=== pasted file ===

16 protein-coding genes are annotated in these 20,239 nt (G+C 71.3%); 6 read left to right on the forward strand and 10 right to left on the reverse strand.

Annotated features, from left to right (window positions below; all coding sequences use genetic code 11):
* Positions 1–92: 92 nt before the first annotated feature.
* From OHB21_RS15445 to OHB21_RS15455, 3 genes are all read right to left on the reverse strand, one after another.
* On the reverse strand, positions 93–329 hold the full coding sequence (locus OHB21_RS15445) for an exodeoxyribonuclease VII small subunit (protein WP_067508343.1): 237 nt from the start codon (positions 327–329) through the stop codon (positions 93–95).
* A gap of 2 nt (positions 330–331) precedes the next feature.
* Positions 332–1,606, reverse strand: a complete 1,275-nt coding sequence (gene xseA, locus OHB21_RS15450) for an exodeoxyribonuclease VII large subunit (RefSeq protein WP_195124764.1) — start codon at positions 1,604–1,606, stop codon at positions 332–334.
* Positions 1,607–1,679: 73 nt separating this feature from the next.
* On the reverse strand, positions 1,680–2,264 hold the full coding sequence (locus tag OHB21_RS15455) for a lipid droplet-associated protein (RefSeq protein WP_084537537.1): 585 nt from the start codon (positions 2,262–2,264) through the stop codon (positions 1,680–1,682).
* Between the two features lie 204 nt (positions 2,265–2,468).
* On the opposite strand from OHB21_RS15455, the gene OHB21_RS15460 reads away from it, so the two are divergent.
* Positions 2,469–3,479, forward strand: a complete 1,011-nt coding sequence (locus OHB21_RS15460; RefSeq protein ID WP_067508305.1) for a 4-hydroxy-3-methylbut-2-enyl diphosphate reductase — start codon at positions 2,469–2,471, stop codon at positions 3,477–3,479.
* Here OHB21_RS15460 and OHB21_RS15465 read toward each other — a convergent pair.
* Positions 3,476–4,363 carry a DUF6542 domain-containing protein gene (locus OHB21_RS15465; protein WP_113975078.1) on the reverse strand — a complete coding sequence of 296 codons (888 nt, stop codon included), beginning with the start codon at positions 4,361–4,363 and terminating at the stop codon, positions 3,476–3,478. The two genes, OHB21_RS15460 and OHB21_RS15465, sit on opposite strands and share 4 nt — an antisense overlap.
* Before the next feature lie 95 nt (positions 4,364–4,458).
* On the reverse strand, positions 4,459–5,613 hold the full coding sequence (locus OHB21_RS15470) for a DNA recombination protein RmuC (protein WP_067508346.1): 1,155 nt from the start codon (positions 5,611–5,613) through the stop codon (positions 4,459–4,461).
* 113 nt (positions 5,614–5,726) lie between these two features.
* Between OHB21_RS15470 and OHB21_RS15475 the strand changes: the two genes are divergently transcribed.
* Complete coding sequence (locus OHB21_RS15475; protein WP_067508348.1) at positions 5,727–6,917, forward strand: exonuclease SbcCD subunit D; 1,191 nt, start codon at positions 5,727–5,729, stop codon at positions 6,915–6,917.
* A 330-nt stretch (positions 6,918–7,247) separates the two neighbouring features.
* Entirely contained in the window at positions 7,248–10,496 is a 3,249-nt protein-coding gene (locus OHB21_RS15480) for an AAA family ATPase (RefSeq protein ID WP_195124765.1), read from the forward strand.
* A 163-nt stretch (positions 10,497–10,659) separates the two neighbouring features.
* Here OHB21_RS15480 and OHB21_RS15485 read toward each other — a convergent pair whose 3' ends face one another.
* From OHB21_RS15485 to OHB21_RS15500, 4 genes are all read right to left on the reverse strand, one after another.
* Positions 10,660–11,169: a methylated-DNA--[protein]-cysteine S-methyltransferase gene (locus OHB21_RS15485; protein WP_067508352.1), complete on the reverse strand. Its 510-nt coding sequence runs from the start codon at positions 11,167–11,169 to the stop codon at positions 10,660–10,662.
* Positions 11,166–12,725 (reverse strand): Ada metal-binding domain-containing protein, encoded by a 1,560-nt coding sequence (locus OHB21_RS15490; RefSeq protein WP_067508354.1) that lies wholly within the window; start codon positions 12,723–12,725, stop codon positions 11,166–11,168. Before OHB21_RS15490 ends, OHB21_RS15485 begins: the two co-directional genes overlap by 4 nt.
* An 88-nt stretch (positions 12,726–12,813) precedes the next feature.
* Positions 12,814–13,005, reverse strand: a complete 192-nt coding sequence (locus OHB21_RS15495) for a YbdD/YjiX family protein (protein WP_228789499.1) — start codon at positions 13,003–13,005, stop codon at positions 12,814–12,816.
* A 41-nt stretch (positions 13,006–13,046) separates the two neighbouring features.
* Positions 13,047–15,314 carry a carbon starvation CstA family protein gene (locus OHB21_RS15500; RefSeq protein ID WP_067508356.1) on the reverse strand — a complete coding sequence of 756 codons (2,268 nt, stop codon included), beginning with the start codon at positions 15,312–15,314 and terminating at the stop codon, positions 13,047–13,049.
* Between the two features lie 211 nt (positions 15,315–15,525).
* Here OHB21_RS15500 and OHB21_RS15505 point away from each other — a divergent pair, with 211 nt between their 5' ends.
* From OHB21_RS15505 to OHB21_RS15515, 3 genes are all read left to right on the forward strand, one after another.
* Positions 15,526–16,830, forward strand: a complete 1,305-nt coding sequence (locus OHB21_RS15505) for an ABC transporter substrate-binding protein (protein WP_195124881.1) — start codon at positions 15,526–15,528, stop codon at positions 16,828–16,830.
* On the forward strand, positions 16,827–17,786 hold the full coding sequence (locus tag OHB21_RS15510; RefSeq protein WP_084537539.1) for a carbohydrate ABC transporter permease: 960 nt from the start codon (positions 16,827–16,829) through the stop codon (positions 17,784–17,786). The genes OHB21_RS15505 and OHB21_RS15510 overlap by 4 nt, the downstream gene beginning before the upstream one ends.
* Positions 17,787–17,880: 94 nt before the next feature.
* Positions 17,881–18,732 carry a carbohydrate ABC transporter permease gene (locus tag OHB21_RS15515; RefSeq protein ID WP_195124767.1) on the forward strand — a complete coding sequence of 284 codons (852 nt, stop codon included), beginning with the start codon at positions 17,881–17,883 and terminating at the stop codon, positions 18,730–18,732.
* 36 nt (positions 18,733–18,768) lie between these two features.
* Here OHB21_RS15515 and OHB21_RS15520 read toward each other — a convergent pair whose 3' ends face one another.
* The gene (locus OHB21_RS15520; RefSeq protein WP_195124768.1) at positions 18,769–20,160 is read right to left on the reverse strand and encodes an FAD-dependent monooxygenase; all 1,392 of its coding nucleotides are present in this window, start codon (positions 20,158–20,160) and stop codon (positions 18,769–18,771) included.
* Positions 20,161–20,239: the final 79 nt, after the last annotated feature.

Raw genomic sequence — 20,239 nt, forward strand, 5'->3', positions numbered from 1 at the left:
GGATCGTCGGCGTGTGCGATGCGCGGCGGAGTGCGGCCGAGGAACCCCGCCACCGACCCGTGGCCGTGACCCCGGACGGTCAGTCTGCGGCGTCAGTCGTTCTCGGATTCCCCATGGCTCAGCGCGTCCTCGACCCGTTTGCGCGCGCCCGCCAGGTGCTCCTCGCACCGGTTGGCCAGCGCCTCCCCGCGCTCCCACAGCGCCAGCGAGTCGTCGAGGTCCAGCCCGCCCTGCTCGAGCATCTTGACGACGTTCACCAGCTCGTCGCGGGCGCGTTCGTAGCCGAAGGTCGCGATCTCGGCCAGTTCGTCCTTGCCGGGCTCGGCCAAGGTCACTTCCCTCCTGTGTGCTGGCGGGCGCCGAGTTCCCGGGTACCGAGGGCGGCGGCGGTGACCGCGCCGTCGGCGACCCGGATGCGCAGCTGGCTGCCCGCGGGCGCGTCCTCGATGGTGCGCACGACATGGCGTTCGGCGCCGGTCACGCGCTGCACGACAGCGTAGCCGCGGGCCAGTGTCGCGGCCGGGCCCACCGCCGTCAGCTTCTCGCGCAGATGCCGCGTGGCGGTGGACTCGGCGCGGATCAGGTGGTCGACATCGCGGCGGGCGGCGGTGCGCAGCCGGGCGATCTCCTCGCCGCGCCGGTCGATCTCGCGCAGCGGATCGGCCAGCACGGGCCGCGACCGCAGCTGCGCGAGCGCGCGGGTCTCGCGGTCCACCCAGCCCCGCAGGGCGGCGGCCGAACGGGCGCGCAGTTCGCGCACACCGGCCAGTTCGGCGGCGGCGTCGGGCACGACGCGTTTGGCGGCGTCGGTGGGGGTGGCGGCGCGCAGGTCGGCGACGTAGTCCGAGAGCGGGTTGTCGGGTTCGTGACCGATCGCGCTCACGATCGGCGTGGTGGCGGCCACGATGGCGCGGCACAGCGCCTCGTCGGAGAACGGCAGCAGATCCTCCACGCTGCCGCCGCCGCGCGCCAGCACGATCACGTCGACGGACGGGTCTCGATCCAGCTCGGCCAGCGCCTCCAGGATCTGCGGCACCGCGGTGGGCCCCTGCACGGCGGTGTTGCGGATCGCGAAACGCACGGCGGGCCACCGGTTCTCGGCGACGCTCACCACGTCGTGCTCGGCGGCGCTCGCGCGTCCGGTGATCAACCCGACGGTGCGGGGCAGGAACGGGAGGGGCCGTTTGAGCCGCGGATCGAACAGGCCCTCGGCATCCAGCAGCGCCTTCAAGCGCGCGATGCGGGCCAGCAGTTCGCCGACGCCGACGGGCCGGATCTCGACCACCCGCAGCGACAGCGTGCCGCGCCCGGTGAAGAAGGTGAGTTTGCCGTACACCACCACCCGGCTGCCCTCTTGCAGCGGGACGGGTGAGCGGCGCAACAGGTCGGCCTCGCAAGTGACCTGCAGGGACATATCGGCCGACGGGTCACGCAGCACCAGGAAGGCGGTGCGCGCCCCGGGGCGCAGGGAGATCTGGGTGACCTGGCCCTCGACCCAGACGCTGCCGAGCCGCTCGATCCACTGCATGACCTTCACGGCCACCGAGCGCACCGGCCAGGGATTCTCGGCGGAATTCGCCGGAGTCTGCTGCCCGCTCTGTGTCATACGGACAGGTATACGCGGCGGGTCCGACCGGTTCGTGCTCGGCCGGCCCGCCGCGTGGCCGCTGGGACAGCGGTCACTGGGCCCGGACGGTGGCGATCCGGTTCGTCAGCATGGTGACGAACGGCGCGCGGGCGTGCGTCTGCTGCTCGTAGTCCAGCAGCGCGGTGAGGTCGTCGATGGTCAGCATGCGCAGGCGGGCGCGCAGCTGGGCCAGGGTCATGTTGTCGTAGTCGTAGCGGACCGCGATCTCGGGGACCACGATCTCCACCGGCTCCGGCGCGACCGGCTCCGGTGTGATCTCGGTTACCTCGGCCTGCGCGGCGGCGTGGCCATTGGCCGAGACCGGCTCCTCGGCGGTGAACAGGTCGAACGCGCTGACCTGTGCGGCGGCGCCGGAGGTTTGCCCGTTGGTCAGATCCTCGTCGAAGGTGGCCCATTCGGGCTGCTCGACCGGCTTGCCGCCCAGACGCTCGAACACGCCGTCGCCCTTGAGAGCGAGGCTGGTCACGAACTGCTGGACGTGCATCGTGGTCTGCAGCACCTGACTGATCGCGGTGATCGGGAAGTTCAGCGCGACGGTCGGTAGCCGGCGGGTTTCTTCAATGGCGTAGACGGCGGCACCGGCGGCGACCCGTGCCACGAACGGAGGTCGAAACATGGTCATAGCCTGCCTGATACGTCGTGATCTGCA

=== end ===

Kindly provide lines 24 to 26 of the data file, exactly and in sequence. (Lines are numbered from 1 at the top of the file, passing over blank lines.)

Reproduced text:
* From OHB21_RS15485 to OHB21_RS15500, 4 genes are all read right to left on the reverse strand, one after another.
* Positions 10,660–11,169: a methylated-DNA--[protein]-cysteine S-methyltransferase gene (locus OHB21_RS15485; protein WP_067508352.1), complete on the reverse strand. Its 510-nt coding sequence runs from the start codon at positions 11,167–11,169 to the stop codon at positions 10,660–10,662.
* Positions 11,166–12,725 (reverse strand): Ada metal-binding domain-containing protein, encoded by a 1,560-nt coding sequence (locus OHB21_RS15490; RefSeq protein WP_067508354.1) that lies wholly within the window; start codon positions 12,723–12,725, stop codon positions 11,166–11,168. Before OHB21_RS15490 ends, OHB21_RS15485 begins: the two co-directional genes overlap by 4 nt.